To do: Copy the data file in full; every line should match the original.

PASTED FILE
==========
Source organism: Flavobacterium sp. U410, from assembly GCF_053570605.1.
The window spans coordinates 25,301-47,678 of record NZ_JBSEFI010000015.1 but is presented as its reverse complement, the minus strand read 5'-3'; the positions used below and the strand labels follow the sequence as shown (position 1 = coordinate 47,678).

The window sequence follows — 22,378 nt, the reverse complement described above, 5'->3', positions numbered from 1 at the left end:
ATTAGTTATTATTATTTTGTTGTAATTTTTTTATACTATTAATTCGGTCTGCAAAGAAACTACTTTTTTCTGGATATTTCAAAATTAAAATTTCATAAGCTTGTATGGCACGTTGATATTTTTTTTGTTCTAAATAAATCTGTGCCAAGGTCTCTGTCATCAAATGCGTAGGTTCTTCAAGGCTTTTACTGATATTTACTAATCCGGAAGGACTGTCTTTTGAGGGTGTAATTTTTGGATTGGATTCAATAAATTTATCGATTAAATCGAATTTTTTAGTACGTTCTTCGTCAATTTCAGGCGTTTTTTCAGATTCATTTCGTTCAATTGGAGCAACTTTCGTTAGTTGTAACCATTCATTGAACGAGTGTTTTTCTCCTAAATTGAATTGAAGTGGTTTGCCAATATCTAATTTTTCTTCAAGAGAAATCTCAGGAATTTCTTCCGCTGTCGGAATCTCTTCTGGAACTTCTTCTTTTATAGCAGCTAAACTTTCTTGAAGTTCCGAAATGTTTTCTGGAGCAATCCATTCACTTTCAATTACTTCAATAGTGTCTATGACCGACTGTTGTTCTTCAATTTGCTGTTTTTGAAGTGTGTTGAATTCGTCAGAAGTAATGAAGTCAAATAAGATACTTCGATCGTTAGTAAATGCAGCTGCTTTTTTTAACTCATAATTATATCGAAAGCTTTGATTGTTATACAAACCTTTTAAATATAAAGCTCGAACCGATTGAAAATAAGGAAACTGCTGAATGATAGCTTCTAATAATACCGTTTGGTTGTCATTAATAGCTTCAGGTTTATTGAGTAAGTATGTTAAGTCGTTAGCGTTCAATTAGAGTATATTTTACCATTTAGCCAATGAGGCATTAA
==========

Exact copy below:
Source organism: Flavobacterium sp. U410, from assembly GCF_053570605.1.
The window spans coordinates 25,301-47,678 of record NZ_JBSEFI010000015.1 but is presented as its reverse complement, the minus strand read 5'-3'; the positions used below and the strand labels follow the sequence as shown (position 1 = coordinate 47,678).

The window sequence follows — 22,378 nt, the reverse complement described above, 5'->3', positions numbered from 1 at the left end:
ATTAGTTATTATTATTTTGTTGTAATTTTTTTATACTATTAATTCGGTCTGCAAAGAAACTACTTTTTTCTGGATATTTCAAAATTAAAATTTCATAAGCTTGTATGGCACGTTGATATTTTTTTTGTTCTAAATAAATCTGTGCCAAGGTCTCTGTCATCAAATGCGTAGGTTCTTCAAGGCTTTTACTGATATTTACTAATCCGGAAGGACTGTCTTTTGAGGGTGTAATTTTTGGATTGGATTCAATAAATTTATCGATTAAATCGAATTTTTTAGTACGTTCTTCGTCAATTTCAGGCGTTTTTTCAGATTCATTTCGTTCAATTGGAGCAACTTTCGTTAGTTGTAACCATTCATTGAACGAGTGTTTTTCTCCTAAATTGAATTGAAGTGGTTTGCCAATATCTAATTTTTCTTCAAGAGAAATCTCAGGAATTTCTTCCGCTGTCGGAATCTCTTCTGGAACTTCTTCTTTTATAGCAGCTAAACTTTCTTGAAGTTCCGAAATGTTTTCTGGAGCAATCCATTCACTTTCAATTACTTCAATAGTGTCTATGACCGACTGTTGTTCTTCAATTTGCTGTTTTTGAAGTGTGTTGAATTCGTCAGAAGTAATGAAGTCAAATAAGATACTTCGATCGTTAGTAAATGCAGCTGCTTTTTTTAACTCATAATTATATCGAAAGCTTTGATTGTTATACAAACCTTTTAAATATAAAGCTCGAACCGATTGAAAATAAGGAAACTGCTGAATGATAGCTTCTAATAATACCGTTTGGTTGTCATTAATAGCTTCAGGTTTATTGAGTAAGTATGTTAAGTCGTTAGCGTTCAATTAGAGTATATTTTACCATTTAGCCAATGAGGCATTAA